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Special> China International Fair For Investment & Trade> Beijing Review Exclusive> Trade
UPDATED: August 3, 2009 NO. 31 AUGUST 6, 2009
Renewed Financial Frenzy
Recovered confidence jumpstarts the Chinese stock markets

A systematic reform will accompany the IPO reopening this time where the market will play a larger role in deciding IPO prices. Small and medium-sized investors will also be able to participate actively in the IPO, Lu said.

Process of revitalization

Leading up to the reopening, the CSRC took various restrictive measures in order to prevent IPO speculation. Despite these precautions, new shares were still hot commodities in the market. Guilin Sanjin Pharmaceutical Co. Ltd. and Zhejiang Wanma Cable Co. Ltd., the first two companies listed in domestic stock markets after IPOs resumed, saw share prices rise 81.87 percent and 125.48 percent, respectively, on the first day of trading. Both were temporarily suspended due to the price surge.

The relatively loose monetary policy, which will not change for the time being, as well as people's confidence on the economic outlook of China has underpinned the expansion of the capital market, Lu said.

Two major contributors—more bank savings of the citizens and low government debt—helped the capital market revitalization, Lu pointed out. An abundance of savings deposits enables banks to increase lending, while lowering government debt allows the government to implement pro-active fiscal policies and influence economic performance through tax readjustment and expenditure expansions.

The abundant liquidity has given rise to a surge in the capital markets, said Xu Xiaonian, economics and finance professor at China Europe International Business School, in an interview with China's Central Television.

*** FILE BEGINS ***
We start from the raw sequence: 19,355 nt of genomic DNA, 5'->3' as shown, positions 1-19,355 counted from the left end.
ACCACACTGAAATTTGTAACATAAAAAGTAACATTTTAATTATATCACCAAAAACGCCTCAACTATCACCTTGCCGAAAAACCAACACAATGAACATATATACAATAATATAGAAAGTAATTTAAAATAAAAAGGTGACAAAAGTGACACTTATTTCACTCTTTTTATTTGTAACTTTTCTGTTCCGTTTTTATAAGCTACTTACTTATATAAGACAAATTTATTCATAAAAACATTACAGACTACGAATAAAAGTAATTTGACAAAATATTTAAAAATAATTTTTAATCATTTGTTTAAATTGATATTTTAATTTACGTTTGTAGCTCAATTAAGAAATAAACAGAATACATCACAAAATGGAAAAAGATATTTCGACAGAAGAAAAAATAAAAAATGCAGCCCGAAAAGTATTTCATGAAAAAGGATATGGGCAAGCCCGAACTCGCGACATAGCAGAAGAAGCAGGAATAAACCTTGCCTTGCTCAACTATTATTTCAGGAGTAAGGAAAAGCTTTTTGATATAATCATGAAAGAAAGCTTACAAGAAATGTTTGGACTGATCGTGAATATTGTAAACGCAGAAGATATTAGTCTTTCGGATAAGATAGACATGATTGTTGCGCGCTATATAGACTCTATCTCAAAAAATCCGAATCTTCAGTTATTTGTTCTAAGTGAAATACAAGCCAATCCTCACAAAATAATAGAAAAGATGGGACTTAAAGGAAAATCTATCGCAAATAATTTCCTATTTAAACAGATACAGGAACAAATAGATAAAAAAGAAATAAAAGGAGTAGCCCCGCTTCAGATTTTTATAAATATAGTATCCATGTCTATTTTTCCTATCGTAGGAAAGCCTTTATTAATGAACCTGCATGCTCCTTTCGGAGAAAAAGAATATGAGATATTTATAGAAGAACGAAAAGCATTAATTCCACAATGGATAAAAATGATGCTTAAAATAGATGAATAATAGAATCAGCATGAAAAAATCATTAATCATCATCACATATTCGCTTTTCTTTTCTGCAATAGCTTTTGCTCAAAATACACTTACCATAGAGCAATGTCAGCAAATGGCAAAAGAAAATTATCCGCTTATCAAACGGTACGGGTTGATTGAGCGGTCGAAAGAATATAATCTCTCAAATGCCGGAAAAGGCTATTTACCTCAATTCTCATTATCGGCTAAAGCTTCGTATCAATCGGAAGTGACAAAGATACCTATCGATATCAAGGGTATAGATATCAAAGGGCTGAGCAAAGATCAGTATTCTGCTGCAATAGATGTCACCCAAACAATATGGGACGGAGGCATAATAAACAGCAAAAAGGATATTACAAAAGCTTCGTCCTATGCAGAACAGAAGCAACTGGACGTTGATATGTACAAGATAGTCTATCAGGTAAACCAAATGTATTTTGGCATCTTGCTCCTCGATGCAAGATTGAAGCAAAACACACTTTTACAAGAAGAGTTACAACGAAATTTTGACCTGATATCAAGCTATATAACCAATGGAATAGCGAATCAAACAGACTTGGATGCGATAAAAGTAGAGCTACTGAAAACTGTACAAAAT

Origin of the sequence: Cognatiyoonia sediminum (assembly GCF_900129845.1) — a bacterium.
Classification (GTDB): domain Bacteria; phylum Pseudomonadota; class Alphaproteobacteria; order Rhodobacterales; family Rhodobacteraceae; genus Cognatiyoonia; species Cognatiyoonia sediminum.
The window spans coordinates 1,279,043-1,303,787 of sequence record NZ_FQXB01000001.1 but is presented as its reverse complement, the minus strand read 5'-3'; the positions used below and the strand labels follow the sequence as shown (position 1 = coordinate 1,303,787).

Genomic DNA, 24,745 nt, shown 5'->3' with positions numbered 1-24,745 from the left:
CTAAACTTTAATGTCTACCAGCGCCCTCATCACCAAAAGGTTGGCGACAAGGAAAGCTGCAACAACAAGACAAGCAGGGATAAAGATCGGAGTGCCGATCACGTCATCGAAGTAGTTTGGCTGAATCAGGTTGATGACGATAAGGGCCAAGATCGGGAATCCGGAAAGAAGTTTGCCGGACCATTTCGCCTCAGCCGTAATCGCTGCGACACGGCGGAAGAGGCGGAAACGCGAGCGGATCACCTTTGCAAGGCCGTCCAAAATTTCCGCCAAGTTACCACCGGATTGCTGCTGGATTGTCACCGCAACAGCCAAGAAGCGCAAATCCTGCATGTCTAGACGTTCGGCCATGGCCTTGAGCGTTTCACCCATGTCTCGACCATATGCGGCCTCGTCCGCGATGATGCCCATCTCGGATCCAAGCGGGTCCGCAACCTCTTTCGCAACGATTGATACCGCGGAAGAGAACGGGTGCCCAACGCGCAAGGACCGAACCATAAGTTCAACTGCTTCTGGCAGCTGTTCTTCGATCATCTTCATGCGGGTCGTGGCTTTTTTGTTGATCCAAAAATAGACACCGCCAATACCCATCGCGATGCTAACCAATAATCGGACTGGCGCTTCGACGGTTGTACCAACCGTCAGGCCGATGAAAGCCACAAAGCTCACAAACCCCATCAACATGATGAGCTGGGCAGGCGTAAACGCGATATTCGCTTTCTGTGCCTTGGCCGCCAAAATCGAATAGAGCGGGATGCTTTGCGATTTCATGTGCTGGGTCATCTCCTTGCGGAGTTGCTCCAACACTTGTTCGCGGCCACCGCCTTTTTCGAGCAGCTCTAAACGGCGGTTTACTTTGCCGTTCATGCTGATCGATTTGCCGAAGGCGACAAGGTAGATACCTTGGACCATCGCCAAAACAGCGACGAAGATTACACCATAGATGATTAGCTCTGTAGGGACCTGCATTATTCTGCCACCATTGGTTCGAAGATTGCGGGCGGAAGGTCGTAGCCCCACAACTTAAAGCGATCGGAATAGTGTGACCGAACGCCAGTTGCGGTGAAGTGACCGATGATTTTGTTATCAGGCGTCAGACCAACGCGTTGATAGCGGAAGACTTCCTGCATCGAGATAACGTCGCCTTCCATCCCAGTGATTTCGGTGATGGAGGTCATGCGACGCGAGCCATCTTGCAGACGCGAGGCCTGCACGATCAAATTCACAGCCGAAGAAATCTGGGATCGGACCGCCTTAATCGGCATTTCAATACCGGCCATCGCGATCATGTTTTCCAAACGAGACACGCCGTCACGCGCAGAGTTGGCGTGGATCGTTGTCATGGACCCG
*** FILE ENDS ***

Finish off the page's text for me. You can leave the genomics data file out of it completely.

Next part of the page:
According to statistics from the central bank, in the first half of this year commercial banks lent out 7.5 trillion yuan ($1.1 trillion), with a considerable part of the capital flowing into the stock markets, Xu said.

Aside from the loan expansion earlier this year, a total of 38 new mutual funds have completed fund raising, with 26 of them raising up to 67.5 billion yuan ($9.9 billion) for the stock markets.

Foreign investment

The Ministry of Commerce (MOFCOM), according to a July 2 statement by Vice Minister of Commerce Chen Jian, is examining and modifying relevant policies to encourage well-performed foreign-invested companies to launch IPOs in the mainland stock markets.

With many foreign-invested companies feeling encouraged by the MOFCOM statement, the Chinese stock markets are expected to hold foreign company IPOs in the near future.

Currently, there are nearly 400,000 foreign-invested companies on China's mainland, many of which are beleaguered by the credit crunch. If they are allowed to raise money in the mainland's capital market, their financial burden will be greatly relieved.

In the past, foreign-holding and foreign-owned companies were kept away from being directly listed in the mainland stock markets. But domestic companies with foreign investment of less than 30 percent (which is not a controlling stake) were allowed to be listed.